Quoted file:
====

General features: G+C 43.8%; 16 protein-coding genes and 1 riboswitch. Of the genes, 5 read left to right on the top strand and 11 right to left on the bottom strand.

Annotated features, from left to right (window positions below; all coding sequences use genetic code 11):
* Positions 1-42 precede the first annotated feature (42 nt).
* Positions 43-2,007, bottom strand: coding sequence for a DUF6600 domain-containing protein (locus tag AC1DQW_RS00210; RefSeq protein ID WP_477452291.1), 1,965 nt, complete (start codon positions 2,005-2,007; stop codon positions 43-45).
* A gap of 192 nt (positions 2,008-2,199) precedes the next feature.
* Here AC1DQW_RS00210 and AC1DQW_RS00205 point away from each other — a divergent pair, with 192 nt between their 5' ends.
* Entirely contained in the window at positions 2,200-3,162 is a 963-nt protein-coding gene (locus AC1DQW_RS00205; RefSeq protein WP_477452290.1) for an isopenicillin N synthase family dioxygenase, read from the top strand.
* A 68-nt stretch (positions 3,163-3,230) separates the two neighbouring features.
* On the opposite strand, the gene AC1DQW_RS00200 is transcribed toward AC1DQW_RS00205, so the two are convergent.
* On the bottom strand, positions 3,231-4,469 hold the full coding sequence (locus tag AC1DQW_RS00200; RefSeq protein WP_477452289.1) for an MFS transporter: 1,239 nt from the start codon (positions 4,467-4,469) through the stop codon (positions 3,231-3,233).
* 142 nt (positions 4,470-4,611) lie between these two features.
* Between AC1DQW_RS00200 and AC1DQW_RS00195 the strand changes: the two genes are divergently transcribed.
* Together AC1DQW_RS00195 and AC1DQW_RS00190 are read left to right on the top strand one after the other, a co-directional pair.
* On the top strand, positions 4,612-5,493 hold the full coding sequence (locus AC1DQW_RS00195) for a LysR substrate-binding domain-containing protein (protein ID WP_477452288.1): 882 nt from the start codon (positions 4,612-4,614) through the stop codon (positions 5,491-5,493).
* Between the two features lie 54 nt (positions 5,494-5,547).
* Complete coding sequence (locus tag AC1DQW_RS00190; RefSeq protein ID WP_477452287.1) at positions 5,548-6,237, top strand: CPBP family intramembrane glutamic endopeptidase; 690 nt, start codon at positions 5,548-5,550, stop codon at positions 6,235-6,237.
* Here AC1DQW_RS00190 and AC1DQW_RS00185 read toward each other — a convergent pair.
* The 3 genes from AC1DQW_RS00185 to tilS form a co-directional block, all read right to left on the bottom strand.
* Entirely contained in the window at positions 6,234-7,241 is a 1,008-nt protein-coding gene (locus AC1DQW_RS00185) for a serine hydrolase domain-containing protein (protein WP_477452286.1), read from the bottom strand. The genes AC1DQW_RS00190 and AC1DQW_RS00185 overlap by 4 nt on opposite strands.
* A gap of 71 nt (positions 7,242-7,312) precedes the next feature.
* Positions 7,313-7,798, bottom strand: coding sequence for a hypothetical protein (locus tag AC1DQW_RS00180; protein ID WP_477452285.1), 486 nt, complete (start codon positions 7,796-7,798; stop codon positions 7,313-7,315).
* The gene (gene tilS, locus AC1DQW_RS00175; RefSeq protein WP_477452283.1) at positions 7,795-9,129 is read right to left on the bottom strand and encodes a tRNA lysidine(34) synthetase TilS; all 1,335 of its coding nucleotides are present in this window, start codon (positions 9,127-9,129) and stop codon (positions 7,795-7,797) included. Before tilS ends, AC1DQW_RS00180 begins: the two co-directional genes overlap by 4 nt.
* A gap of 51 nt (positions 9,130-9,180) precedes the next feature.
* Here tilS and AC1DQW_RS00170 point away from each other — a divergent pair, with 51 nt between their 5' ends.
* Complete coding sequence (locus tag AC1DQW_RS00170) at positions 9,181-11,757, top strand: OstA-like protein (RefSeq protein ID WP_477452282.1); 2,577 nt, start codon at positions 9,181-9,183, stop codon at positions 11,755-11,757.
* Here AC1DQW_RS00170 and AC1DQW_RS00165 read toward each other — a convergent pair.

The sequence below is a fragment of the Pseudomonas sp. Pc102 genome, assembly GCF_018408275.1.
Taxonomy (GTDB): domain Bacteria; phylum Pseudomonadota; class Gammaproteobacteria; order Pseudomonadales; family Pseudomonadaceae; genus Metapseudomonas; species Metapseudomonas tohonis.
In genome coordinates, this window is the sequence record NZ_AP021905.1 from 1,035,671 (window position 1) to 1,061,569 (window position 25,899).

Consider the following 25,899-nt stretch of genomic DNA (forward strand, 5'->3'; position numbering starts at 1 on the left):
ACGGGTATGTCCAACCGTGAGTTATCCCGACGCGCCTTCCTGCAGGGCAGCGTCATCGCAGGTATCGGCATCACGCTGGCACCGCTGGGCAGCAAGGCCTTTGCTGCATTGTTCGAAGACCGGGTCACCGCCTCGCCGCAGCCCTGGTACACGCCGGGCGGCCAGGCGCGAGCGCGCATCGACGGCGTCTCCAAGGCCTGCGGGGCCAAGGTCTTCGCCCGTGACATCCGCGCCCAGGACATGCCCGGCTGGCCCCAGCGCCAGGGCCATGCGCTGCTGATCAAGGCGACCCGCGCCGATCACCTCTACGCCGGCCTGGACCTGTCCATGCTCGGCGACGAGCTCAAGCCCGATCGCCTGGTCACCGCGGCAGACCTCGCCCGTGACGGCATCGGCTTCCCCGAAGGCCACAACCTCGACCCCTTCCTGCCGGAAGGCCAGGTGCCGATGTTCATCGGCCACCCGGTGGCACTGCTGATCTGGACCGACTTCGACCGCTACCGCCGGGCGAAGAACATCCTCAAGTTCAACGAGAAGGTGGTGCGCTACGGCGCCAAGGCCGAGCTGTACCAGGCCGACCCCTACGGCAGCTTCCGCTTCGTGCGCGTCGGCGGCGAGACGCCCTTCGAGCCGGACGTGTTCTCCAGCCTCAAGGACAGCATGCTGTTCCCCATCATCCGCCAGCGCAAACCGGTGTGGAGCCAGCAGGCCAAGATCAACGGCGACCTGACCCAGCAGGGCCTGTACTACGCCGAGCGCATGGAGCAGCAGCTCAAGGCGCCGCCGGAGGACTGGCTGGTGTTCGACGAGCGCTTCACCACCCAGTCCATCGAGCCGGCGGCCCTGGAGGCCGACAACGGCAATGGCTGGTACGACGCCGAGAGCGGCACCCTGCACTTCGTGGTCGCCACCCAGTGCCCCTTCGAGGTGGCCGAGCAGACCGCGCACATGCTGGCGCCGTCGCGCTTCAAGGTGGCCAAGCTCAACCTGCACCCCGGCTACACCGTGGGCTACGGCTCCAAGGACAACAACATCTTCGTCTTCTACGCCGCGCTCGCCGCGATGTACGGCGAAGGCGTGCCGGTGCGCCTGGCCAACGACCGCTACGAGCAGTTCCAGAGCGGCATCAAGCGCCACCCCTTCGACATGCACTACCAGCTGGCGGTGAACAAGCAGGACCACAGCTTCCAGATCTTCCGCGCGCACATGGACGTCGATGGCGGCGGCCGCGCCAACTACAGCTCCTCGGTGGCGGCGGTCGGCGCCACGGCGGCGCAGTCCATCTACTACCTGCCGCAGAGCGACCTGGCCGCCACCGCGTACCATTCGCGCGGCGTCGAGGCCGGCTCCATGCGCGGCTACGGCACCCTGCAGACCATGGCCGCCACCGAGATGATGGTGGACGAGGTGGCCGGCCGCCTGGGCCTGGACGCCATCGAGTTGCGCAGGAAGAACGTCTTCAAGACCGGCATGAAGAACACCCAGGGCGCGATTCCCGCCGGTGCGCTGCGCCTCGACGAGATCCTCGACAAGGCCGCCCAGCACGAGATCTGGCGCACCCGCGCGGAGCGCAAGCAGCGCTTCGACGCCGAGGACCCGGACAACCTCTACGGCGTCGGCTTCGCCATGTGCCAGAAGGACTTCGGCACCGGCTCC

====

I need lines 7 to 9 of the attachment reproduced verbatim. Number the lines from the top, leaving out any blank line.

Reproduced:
* Entirely contained in the window at positions 2,200-3,162 is a 963-nt protein-coding gene (locus AC1DQW_RS00205; RefSeq protein WP_477452290.1) for an isopenicillin N synthase family dioxygenase, read from the top strand.
* A 68-nt stretch (positions 3,163-3,230) separates the two neighbouring features.
* On the opposite strand, the gene AC1DQW_RS00200 is transcribed toward AC1DQW_RS00205, so the two are convergent.